We went up the gully, then up the summit rock pile on the left of the main gully, reaching the summit about 1:15 PM, almost seven hours after we began. I told Phil if I weren't so tired, I would cry because it meant so much to finally get that peak. We quickly took pictures of Phil and I pointing to Parkinson, signed the register (there was a register), and left about 1:30 to get down. About half way back, Tom discovered that he had been carrying Neal's food bag. Needless to say, he started exploring it and next thing we know, he had a huge biscuit in his mouth, looking up at us. Phil immediately asked for a part of it, so Tom guiltily broke off pieces for each of us.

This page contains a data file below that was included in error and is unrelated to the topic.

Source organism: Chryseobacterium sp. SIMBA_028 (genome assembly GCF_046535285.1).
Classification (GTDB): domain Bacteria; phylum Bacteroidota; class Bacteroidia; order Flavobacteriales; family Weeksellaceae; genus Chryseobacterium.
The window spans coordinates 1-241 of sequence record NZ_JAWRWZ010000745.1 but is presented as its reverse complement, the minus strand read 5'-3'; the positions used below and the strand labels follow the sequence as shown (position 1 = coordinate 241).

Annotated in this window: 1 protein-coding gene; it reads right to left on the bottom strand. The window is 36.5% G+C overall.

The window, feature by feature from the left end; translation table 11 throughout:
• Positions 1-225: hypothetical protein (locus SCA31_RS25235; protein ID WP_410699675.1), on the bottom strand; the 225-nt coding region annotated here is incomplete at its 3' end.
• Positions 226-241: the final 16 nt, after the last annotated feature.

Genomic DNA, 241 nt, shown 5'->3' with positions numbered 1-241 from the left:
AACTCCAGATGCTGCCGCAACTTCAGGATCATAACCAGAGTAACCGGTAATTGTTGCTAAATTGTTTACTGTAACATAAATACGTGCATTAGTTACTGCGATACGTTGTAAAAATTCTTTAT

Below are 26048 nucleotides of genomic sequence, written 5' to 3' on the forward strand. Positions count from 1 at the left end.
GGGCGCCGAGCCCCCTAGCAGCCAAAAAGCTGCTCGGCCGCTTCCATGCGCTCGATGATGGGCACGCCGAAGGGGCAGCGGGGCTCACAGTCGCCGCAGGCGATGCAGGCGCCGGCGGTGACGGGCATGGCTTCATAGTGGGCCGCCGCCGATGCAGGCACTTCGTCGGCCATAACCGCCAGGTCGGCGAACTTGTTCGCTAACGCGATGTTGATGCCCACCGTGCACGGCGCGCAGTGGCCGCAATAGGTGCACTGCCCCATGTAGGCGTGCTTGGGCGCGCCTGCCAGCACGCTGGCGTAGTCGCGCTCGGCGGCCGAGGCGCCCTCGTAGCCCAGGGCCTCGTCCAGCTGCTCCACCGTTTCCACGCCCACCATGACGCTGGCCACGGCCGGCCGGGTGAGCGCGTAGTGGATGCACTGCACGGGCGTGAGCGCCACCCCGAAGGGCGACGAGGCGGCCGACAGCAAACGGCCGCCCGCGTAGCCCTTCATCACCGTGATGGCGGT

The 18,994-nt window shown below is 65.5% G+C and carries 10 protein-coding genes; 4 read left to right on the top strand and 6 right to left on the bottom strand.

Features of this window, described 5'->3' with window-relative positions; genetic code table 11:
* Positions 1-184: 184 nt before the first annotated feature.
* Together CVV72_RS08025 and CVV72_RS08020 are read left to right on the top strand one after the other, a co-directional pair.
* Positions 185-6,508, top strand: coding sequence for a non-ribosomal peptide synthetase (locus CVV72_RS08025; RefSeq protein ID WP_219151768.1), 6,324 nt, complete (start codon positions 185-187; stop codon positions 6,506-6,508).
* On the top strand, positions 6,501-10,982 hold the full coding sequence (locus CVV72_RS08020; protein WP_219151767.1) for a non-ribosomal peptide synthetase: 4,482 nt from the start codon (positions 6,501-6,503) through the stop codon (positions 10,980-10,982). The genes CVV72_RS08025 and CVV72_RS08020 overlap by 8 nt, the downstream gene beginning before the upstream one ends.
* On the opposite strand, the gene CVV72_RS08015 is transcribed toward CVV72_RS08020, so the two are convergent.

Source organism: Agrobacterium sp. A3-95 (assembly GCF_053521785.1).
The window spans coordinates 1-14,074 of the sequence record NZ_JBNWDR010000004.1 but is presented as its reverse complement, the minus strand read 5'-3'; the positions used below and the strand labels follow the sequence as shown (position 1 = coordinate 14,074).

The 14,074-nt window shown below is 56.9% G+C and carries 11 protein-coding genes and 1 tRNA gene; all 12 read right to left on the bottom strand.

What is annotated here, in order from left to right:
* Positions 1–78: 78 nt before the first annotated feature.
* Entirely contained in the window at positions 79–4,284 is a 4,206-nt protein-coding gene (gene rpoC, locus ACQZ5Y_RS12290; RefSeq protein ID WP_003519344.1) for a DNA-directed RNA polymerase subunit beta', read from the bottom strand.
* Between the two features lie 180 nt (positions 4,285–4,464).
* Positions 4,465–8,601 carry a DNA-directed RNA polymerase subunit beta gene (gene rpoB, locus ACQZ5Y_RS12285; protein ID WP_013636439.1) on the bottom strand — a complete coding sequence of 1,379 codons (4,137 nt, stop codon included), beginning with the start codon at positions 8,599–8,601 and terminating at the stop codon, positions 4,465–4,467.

The trip off the peak was quick, and we made it down that beautiful ridge, off the steep part, and to the poor dirt road about 4:30 PM. We hiked back toward the cars, which seemed like an endless task. About 5:45 PM, as we rounded one bend, we found headlights shining. Another magical moment occurred when we saw Richard Whitcomb (who had climbed Telescope that day) and who returned to be sure we got out all right. The climb turned out to be about 7000' of gain and almost 20 miles round-trip.
I have told several of my dear friends lately that it isn't bagging the peak that has become so very important to me lately. In the process of finishing this DPS list, it is the journey, the friendships, the camaraderie, the events and stories, and memories and the caving about each other that has really become apparent to me. My heartfelt thanks to all those wonderful] people who have played a part in my mountain climbing goals.